A railway company is to offer free train tickets to all students going to a university's open day.
West Midlands Railway will provide free travel to the University of Worcester this autumn.
It follows warnings that disadvantaged families were not able to go to open days because of travel costs.
Anne-Marie Canning, director of social mobility at King's College London, said rail fares had become a major barrier to widening access to university.
Jon Harris, of West Midlands Railway, said this pilot scheme was part of a commitment to making rail travel "accessible for all".
Students can register with the university for a voucher for a free ticket for the next open day in September, which can be used on West Midlands Railway and London Northwestern Railway services.
Limited by rail fares
Open days, where applicants can ask tutors about courses and look at accommodation, have been attracting tens of thousands of families in recent weeks.
But the BBC has highlighted concerns that the cost of getting to open days had become a significant limit on applying to university.
Update 2: 🚂 Delighted to share that @WestMidRailway have confirmed that they will pilot free travel to our open days. Massive thank you!— Ross Renton 🎓 (@Ross_Renton) July 11, 2019
Other train companies can still come aboard. Help potential students get their future on track. @seanjcoughlan @WalkerWorcester https://t.co/rZv5DjK2QJ
When long-distance rail tickets can cost £100 or £200, and students might want to see several potential universities, it can become unaffordable.
Ms Canning says her work with families in disadvantaged areas, looking at barriers to university, had found the cost of train tickets to open days had been raised by parents as one of the biggest worries.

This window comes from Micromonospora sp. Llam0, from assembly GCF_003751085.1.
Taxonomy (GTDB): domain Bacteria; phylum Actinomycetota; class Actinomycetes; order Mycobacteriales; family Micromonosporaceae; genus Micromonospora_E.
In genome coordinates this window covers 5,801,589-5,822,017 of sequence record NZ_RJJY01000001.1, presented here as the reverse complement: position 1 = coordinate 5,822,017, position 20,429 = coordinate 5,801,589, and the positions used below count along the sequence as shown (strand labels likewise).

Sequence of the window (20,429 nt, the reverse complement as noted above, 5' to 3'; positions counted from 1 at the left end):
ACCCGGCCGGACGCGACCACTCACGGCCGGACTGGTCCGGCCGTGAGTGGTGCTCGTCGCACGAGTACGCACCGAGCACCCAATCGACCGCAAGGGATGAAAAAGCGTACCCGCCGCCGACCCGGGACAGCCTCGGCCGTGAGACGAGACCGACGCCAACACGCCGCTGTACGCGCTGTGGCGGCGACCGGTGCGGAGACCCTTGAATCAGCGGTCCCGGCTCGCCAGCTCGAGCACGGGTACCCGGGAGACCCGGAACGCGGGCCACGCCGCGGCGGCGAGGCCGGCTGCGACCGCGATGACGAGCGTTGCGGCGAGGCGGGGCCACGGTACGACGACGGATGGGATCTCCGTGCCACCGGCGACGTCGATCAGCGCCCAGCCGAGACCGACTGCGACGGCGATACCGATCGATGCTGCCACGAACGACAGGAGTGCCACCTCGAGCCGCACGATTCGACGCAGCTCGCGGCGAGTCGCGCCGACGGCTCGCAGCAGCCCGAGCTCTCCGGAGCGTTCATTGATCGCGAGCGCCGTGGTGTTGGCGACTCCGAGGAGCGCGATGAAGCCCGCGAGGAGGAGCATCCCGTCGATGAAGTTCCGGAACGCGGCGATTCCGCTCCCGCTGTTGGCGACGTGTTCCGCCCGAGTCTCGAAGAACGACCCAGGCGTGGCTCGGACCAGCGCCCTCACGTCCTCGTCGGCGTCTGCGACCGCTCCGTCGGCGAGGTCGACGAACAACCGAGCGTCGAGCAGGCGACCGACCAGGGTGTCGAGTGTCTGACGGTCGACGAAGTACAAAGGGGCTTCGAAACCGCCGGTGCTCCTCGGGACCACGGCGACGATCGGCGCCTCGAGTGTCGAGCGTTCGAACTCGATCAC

The social mobility charity, the Villiers Park Educational Trust, had also warned that poorer youngsters were limiting their applications to the universities which they could afford to reach on open days.
There is no obligation to attend an open day, but they have become big recruitment events, where students get a chance to see where they would live and study and to view the facilities on offer.
The charity found that young people saw going to university as a major financial commitment - and many would not consider applying to a place they had not visited.
"We know how important open days are for prospective students. It is a chance to ask questions, speak to lecturers and to get a feel for whether it is the place for them," said the University of Worcester's pro vice-chancellor, Ross Renton.
He said that everyone had a "fundamental right to education" and the offer from the rail company would "help make travel costs less prohibitive for people" wanting to visit the university.
The rail company's offer of tickets to open days follows another scheme providing free travel for those going to job interviews or to training courses for job seekers.